En EspaŅol

Q. Who is Mr. Smarty Plants?

A: There are those who suspect Wildflower Center volunteers are the culpable and capable culprits. Yet, others think staff members play some, albeit small, role. You can torture us with your plant questions, but we will never reveal the Green Guru's secret identity.

Help us grow by giving to the Plant Database Fund or by becoming a member

Did you know you can access the Native Plant Information Network with your web-enabled smartphone?

Share

Ask Mr. Smarty Plants

Ask Mr. Smarty Plants is a free service provided by the staff and volunteers at the Lady Bird Johnson Wildflower Center.

Search Smarty Plants
    
 
See a list of all Smarty Plants questions
Can't find the answer in our existing FAQs, submit a question to Mr. Smarty Plants.
Need help with plant identification, visit the plant identification page.
 
rate this answer
1 rating

Friday - January 07, 2011

From: Ashford, CT
Region: Northeast
Topic: Trees
Title: Windthrow Resistant Trees for Northeast Connecticut
Answered by: Mike Tomme

QUESTION:

We live in northeast CT, and prefer to plant native trees. Many people here do not want trees around their homes, despite the benefits of shade and shelter they provide, because they are afraid of windthrow damaging their homes. Which native trees are least likely to be vulnerable to being blown over? We have several high water table soils, but most are dry glacial till.

ANSWER:

Mr. Smarty Plants worked a crossword puzzle recently where one of the clues read, "Strong as an _ _ _." Let's see, "ox?" Nope, not enough letters. "Acre of garlic?" Nope, too many letters. Wait, I've got it - Quercus.

No type of tree is going to be completely immune to windthrow, but the oaks did not come by their reputation for strength by accident. If any tree is going to stand up to a high wind, my money is on an oak.

Here are nine species of oak pulled from the native plant database which the USDA identifies as native to Windham county in northeast Connecticut:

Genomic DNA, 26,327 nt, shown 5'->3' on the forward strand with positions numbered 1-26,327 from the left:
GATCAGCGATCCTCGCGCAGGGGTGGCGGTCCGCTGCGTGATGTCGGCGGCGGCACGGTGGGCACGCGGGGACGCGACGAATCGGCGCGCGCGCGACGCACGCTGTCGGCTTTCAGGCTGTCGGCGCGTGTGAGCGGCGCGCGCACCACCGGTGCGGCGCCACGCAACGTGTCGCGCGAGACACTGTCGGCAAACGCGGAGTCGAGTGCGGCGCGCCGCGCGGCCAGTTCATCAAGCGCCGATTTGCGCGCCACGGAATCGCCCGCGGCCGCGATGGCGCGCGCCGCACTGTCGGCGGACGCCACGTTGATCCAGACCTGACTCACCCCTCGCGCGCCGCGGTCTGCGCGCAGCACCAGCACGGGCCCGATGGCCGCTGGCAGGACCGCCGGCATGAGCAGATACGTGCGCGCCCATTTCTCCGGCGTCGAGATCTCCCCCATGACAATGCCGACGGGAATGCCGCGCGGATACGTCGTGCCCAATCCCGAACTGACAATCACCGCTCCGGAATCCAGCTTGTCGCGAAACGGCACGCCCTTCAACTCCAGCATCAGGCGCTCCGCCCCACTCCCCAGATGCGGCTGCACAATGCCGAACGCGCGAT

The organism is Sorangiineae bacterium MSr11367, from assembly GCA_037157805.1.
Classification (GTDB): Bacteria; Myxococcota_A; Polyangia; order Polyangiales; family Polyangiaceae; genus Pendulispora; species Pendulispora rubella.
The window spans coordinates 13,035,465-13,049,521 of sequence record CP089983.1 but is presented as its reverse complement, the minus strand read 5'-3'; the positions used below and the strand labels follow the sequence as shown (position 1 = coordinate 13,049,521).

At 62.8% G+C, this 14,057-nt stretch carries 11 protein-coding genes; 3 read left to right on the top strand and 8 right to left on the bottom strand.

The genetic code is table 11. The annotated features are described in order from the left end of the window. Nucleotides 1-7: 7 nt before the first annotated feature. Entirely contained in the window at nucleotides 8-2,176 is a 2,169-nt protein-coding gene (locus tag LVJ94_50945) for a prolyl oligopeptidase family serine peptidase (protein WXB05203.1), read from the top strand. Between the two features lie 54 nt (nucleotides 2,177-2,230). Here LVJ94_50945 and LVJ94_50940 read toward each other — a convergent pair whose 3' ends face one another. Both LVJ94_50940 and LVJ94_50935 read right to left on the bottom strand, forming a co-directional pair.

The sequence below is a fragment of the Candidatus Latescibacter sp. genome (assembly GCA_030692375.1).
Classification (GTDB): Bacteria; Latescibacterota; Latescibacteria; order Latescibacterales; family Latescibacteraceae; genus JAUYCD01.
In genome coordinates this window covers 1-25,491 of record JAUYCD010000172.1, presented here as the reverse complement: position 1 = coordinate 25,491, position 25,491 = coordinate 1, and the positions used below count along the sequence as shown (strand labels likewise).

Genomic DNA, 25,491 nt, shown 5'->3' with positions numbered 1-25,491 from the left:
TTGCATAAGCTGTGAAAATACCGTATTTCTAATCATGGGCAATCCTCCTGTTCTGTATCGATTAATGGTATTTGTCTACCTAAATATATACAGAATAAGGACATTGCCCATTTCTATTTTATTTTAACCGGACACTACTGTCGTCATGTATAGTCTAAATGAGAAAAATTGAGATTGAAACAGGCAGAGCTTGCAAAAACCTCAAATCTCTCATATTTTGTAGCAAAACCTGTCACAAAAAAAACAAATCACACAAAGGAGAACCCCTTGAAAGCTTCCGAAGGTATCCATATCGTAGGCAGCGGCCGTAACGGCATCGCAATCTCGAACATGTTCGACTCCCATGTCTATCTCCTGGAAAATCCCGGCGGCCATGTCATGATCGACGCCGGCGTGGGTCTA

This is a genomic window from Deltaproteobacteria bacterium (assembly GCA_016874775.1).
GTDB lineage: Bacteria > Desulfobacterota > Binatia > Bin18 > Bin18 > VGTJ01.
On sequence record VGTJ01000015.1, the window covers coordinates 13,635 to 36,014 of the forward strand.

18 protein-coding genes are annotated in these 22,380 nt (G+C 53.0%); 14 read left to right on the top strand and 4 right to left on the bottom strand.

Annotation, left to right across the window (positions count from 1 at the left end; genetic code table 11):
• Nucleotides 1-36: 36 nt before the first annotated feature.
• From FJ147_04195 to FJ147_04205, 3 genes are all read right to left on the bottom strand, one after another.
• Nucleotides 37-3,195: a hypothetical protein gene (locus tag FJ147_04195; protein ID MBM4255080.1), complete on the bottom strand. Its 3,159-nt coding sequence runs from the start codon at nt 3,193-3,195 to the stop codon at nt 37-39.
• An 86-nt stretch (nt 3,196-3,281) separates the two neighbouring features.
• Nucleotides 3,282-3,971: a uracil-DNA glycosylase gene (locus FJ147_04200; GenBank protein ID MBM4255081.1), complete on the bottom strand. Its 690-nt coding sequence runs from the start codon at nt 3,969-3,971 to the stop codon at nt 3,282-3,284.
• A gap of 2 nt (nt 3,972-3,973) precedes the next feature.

Quercus alba (White oak)

Quercus bicolor (Swamp white oak)

Quercus coccinea (Scarlet oak)

Quercus ilicifolia (Bear oak)

Quercus palustris (Pin oak)

Quercus rubra (Northern red oak)

Quercus rubra var. ambigua (Northern red oak)

Quercus velutina (Black oak)

From this list, you can go into the database (click on Plant Database in the upper right hand corner of this page) and look up each plant. You can then make your selection(s) based on your taste and the specific conditions of your site.

Here are a couple of pictures from the species listed above. These pictures are not intended to recommend these species, they're just pretty.


Quercus alba


Quercus rubra

 

 

More Trees Questions

Evergreen for inland San Diego, California
November 28, 2009 - I'm looking for an evergreen tree for my inland San Diego residence, 30 foot max height, growth speed is not important. I had decided on the carrotwood until I found your site and discovered the prob...
view the full question and answer

Care of lemon cypress (Cupressus macrocarpa)
May 17, 2008 - How do I grow the lemon cypress in zone 7? I bought one today at Home Depot in Granbury,TX. It had no information. Should I put it in the shade or sun?
view the full question and answer

Suggestions for street trees for Texarkana TX
July 23, 2013 - Texarkana, TX, is going to replace a few and add some new street trees downtown. The engineers specified crape myrtle. When I asked if they would consider native trees instead, I was told they thought...
view the full question and answer

Bark flaking off oaks in New Braunfels, TX
April 12, 2010 - We have several large clusters of oak trees. Some of the trees are losing their bark. The bark is flaking off in fairly large pieces; even on some of the trees that are leafing out. Is this a result o...
view the full question and answer

Failure to thrive of desert willow in Wimberley TX
August 10, 2010 - I have a desert willow. It is always, whether I water it or leave it alone, yellow/ brown leaves, dark spots on the leaves, losing leaves. now it looks sad and not very healthy. Can you please tell m...
view the full question and answer

Smarty Plants's Facebook profile Support the Wildflower Center by Donating Online or Becoming a Member today.

Mr. Smarty Plants wants you to be his Facebook friend. Click the Facebook icon to add yourself to Mr. Smarty Plants list of friends.
E-NEWSLETTER | BECOME A MEMBER | DONATE NOW | MEDIA | SITEMAP | STAFF
© 2015 Lady Bird Johnson Wildflower Center